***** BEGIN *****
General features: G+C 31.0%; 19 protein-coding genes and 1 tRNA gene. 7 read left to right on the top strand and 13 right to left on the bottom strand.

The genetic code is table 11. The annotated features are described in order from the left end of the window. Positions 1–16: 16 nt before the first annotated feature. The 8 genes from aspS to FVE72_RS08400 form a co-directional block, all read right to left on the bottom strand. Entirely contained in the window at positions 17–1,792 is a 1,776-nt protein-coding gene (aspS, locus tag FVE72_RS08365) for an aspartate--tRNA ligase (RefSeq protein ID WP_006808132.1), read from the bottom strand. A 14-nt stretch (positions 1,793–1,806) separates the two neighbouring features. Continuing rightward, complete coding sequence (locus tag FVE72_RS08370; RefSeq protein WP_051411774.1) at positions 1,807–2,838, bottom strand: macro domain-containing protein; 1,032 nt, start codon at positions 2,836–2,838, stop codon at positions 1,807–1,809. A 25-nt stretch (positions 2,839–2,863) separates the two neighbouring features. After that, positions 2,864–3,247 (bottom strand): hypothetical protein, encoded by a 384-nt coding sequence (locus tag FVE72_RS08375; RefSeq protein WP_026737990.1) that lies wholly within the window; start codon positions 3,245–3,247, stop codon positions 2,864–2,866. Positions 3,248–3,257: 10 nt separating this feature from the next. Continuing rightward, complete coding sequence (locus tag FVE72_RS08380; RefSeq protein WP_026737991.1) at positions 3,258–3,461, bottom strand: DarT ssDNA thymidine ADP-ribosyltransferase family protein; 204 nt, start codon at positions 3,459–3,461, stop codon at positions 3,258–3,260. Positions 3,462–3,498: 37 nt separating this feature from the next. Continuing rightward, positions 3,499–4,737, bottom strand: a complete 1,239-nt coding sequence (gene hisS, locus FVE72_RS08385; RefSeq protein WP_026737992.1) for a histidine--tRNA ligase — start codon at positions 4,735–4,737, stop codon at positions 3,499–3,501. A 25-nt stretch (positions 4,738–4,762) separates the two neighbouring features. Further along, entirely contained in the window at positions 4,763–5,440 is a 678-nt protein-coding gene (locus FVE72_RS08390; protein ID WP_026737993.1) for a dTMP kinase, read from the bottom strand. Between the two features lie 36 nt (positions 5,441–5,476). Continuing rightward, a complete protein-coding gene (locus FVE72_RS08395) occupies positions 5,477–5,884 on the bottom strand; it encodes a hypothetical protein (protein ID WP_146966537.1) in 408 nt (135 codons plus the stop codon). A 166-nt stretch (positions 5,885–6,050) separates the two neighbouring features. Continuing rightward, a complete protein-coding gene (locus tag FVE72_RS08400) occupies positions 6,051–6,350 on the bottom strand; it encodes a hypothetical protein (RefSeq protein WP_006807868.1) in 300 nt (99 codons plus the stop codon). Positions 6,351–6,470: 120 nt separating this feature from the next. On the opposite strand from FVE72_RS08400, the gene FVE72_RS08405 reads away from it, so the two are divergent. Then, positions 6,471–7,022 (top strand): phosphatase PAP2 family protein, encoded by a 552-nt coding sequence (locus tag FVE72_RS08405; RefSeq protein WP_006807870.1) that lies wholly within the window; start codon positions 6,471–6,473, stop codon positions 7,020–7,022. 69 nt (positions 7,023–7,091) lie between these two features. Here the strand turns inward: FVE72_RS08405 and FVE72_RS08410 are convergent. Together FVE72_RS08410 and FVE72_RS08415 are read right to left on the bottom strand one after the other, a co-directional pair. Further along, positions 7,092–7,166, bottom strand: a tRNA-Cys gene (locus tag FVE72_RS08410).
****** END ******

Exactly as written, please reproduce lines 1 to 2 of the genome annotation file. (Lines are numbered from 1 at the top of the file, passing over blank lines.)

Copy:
General features: G+C 31.0%; 19 protein-coding genes and 1 tRNA gene. 7 read left to right on the top strand and 13 right to left on the bottom strand.

The genetic code is table 11. The annotated features are described in order from the left end of the window. Positions 1–16: 16 nt before the first annotated feature. The 8 genes from aspS to FVE72_RS08400 form a co-directional block, all read right to left on the bottom strand. Entirely contained in the window at positions 17–1,792 is a 1,776-nt protein-coding gene (aspS, locus tag FVE72_RS08365) for an aspartate--tRNA ligase (RefSeq protein ID WP_006808132.1), read from the bottom strand. A 14-nt stretch (positions 1,793–1,806) separates the two neighbouring features. Continuing rightward, complete coding sequence (locus tag FVE72_RS08370; RefSeq protein WP_051411774.1) at positions 1,807–2,838, bottom strand: macro domain-containing protein; 1,032 nt, start codon at positions 2,836–2,838, stop codon at positions 1,807–1,809. A 25-nt stretch (positions 2,839–2,863) separates the two neighbouring features. After that, positions 2,864–3,247 (bottom strand): hypothetical protein, encoded by a 384-nt coding sequence (locus tag FVE72_RS08375; RefSeq protein WP_026737990.1) that lies wholly within the window; start codon positions 3,245–3,247, stop codon positions 2,864–2,866. Positions 3,248–3,257: 10 nt separating this feature from the next. Continuing rightward, complete coding sequence (locus tag FVE72_RS08380; RefSeq protein WP_026737991.1) at positions 3,258–3,461, bottom strand: DarT ssDNA thymidine ADP-ribosyltransferase family protein; 204 nt, start codon at positions 3,459–3,461, stop codon at positions 3,258–3,260. Positions 3,462–3,498: 37 nt separating this feature from the next. Continuing rightward, positions 3,499–4,737, bottom strand: a complete 1,239-nt coding sequence (gene hisS, locus FVE72_RS08385; RefSeq protein WP_026737992.1) for a histidine--tRNA ligase — start codon at positions 4,735–4,737, stop codon at positions 3,499–3,501. A 25-nt stretch (positions 4,738–4,762) separates the two neighbouring features. Further along, entirely contained in the window at positions 4,763–5,440 is a 678-nt protein-coding gene (locus FVE72_RS08390; protein ID WP_026737993.1) for a dTMP kinase, read from the bottom strand. Between the two features lie 36 nt (positions 5,441–5,476). Continuing rightward, a complete protein-coding gene (locus FVE72_RS08395) occupies positions 5,477–5,884 on the bottom strand; it encodes a hypothetical protein (protein ID WP_146966537.1) in 408 nt (135 codons plus the stop codon). A 166-nt stretch (positions 5,885–6,050) separates the two neighbouring features. Continuing rightward, a complete protein-coding gene (locus tag FVE72_RS08400) occupies positions 6,051–6,350 on the bottom strand; it encodes a hypothetical protein (RefSeq protein WP_006807868.1) in 300 nt (99 codons plus the stop codon). Positions 6,351–6,470: 120 nt separating this feature from the next. On the opposite strand from FVE72_RS08400, the gene FVE72_RS08405 reads away from it, so the two are divergent. Then, positions 6,471–7,022 (top strand): phosphatase PAP2 family protein, encoded by a 552-nt coding sequence (locus tag FVE72_RS08405; RefSeq protein WP_006807870.1) that lies wholly within the window; start codon positions 6,471–6,473, stop codon positions 7,020–7,022. 69 nt (positions 7,023–7,091) lie between these two features. Here the strand turns inward: FVE72_RS08405 and FVE72_RS08410 are convergent. Together FVE72_RS08410 and FVE72_RS08415 are read right to left on the bottom strand one after the other, a co-directional pair. Further along, positions 7,092–7,166, bottom strand: a tRNA-Cys gene (locus tag FVE72_RS08410).